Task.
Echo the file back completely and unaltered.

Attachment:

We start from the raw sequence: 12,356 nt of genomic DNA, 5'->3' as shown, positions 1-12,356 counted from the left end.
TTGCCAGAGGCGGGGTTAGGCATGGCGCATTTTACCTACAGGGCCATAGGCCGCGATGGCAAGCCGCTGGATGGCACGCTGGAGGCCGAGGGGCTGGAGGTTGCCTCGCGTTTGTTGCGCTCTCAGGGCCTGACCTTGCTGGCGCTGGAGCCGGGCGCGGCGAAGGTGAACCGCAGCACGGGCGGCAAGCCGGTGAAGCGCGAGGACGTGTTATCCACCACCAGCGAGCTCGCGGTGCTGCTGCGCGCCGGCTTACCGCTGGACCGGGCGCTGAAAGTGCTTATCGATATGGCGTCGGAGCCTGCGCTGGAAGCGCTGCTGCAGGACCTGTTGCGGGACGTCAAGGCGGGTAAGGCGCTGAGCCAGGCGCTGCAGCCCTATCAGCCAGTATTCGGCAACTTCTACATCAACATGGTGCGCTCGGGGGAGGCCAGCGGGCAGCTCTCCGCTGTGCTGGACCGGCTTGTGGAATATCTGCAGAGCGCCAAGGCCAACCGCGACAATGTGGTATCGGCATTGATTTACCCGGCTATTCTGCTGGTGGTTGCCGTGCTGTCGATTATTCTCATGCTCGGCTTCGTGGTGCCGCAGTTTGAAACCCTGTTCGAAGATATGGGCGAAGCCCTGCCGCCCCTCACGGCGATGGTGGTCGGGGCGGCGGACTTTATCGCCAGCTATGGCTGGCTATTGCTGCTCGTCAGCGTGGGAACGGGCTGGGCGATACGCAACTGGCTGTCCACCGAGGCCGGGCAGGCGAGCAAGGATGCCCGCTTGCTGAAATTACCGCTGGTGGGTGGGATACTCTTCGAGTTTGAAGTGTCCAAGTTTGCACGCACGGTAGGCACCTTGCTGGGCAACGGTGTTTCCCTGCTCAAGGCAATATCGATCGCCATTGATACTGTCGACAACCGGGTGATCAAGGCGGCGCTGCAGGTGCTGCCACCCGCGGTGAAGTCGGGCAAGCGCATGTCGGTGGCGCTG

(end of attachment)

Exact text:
We start from the raw sequence: 12,356 nt of genomic DNA, 5'->3' as shown, positions 1-12,356 counted from the left end.
TTGCCAGAGGCGGGGTTAGGCATGGCGCATTTTACCTACAGGGCCATAGGCCGCGATGGCAAGCCGCTGGATGGCACGCTGGAGGCCGAGGGGCTGGAGGTTGCCTCGCGTTTGTTGCGCTCTCAGGGCCTGACCTTGCTGGCGCTGGAGCCGGGCGCGGCGAAGGTGAACCGCAGCACGGGCGGCAAGCCGGTGAAGCGCGAGGACGTGTTATCCACCACCAGCGAGCTCGCGGTGCTGCTGCGCGCCGGCTTACCGCTGGACCGGGCGCTGAAAGTGCTTATCGATATGGCGTCGGAGCCTGCGCTGGAAGCGCTGCTGCAGGACCTGTTGCGGGACGTCAAGGCGGGTAAGGCGCTGAGCCAGGCGCTGCAGCCCTATCAGCCAGTATTCGGCAACTTCTACATCAACATGGTGCGCTCGGGGGAGGCCAGCGGGCAGCTCTCCGCTGTGCTGGACCGGCTTGTGGAATATCTGCAGAGCGCCAAGGCCAACCGCGACAATGTGGTATCGGCATTGATTTACCCGGCTATTCTGCTGGTGGTTGCCGTGCTGTCGATTATTCTCATGCTCGGCTTCGTGGTGCCGCAGTTTGAAACCCTGTTCGAAGATATGGGCGAAGCCCTGCCGCCCCTCACGGCGATGGTGGTCGGGGCGGCGGACTTTATCGCCAGCTATGGCTGGCTATTGCTGCTCGTCAGCGTGGGAACGGGCTGGGCGATACGCAACTGGCTGTCCACCGAGGCCGGGCAGGCGAGCAAGGATGCCCGCTTGCTGAAATTACCGCTGGTGGGTGGGATACTCTTCGAGTTTGAAGTGTCCAAGTTTGCACGCACGGTAGGCACCTTGCTGGGCAACGGTGTTTCCCTGCTCAAGGCAATATCGATCGCCATTGATACTGTCGACAACCGGGTGATCAAGGCGGCGCTGCAGGTGCTGCCACCCGCGGTGAAGTCGGGCAAGCGCATGTCGGTGGCGCTG